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Posts from the ‘Becoming a teen novelist’ Category

I Was A Teenage Artist, by Stephen Emond (graphic novelist)

I’ll dive right in and start this series of articles on teen writing by introducing myself, some of my work, and give a little insight as to how I got here, seeing as I was once a teenager myself. So, my name is Stephen Emond, I live in Connecticut, and I am a Young Adult author. My first book, Happyface, came out in 2010, my second book Winter Town came out in late 2011, and right now I’m wondering how I managed to write two books in such quick succession, because this third one is not going so smoothly! Before Happyface, I’d written and drawn a series of comic books for SLG Publishing called Emo Boy, which are collected in two volumes. And before that…

Despite having been first published in my late twenties, I’ve always thought of myself as an artist and storyteller. When I was 5 years old and sleeping over my grandparents house, I needed to have paper and crayons with me. I was always “the artist,” even when my drawings were wobbly circles with L’s for legs. In high school I’d gotten into comic books – the early 90’s were all about Image comics and Marvel comics for me, and I very much wanted to draw my own. I filled sketchbooks with doodles of my own characters and on rare occasions tried writing up worlds for them to exist in, and stories of hitting the streets to take down punks. These were not great stories.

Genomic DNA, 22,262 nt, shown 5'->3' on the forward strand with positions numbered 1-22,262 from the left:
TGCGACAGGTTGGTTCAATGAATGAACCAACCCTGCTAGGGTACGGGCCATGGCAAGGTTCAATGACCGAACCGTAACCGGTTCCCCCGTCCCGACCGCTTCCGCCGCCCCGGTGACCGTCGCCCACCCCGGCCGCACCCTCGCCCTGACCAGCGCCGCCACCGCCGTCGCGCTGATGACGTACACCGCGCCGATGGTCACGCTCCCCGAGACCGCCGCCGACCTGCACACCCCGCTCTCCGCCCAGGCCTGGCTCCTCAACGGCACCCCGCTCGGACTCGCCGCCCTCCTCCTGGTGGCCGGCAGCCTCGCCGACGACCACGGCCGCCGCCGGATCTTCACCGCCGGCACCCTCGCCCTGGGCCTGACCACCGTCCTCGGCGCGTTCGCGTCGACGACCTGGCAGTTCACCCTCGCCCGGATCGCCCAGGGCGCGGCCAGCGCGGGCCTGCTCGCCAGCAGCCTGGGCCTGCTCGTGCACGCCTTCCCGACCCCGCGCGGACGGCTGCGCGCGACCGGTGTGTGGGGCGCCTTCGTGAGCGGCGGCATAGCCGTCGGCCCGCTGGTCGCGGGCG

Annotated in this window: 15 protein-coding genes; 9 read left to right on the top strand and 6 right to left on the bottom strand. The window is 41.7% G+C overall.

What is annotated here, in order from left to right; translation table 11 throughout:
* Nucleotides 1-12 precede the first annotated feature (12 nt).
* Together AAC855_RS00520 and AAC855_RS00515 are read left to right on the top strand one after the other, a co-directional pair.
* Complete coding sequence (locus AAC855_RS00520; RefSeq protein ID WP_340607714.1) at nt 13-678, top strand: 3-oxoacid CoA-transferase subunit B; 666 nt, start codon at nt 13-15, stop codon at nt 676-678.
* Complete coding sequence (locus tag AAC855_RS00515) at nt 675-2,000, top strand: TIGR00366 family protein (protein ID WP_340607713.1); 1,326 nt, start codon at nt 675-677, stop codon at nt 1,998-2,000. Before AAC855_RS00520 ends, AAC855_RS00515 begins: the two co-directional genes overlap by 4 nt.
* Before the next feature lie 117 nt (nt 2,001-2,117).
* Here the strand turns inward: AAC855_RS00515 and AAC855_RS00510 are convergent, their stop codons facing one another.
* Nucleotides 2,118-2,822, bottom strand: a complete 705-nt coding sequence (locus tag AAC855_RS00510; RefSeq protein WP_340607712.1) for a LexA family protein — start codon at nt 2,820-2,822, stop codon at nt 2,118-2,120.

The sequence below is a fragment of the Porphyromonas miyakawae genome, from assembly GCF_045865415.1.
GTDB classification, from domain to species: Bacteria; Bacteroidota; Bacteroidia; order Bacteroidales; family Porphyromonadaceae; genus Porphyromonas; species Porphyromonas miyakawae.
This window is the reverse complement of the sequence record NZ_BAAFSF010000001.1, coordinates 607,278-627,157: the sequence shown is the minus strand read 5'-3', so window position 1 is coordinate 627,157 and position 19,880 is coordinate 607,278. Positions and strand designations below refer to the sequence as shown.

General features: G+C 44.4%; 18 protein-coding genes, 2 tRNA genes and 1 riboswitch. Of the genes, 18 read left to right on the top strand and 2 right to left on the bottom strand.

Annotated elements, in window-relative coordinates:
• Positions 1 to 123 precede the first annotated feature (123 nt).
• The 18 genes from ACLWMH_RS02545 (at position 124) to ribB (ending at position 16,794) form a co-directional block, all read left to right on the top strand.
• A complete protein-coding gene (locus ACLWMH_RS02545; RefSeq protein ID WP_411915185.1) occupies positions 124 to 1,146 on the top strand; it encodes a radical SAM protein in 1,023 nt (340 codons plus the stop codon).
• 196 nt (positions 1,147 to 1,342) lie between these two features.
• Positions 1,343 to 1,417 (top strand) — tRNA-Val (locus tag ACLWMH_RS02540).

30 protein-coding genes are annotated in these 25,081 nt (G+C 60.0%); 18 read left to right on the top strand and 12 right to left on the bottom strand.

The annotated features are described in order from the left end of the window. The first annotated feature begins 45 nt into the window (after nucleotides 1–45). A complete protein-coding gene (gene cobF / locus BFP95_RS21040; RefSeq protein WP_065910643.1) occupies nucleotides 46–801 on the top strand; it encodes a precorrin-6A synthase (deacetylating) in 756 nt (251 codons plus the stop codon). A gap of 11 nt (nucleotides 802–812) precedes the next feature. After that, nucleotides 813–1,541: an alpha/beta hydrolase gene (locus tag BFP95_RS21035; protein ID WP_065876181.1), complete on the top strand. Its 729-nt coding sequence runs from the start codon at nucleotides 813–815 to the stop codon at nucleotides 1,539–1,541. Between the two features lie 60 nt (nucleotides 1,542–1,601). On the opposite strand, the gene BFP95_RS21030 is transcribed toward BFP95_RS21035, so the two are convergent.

Stephen Emond comic book art

In my senior year, I was drawing cartoons for the school newspaper, still nothing great, but I was “THE ARTIST!” now, with exclamation point! Even when I wasn’t good I had some kind of aura that said, “This kid’s the artist,” and aside from the occasional comment on how I gave everyone duck feet, it was just accepted that I was the artist. I think it was less about how well I could draw (or not) but more for the fact that I was always doing it. By graduation, as a gift for my circle of friends, I made a twenty-page book of comic strips that featured the few of us as characters. The art in these was still awful, and the characters infuriated my friend Mike with their lack of mouths and noses.

Stephen Emond - Steverino comic book art

The take away from this is that even though the art wasn’t great, I got a great joy from doing these things. Despite the brevity of your average comic strip, it was a way for me to communicate in a way I wasn’t always comfortable with in person. For me, drawing, and, I’ll add writing as a way for me to have something to draw, was a way of escape – it was a fantasy world I could escape to. But more than that, it was a bridge, a way for me to communicate, to explain who I am, what I’m like, and what I think about.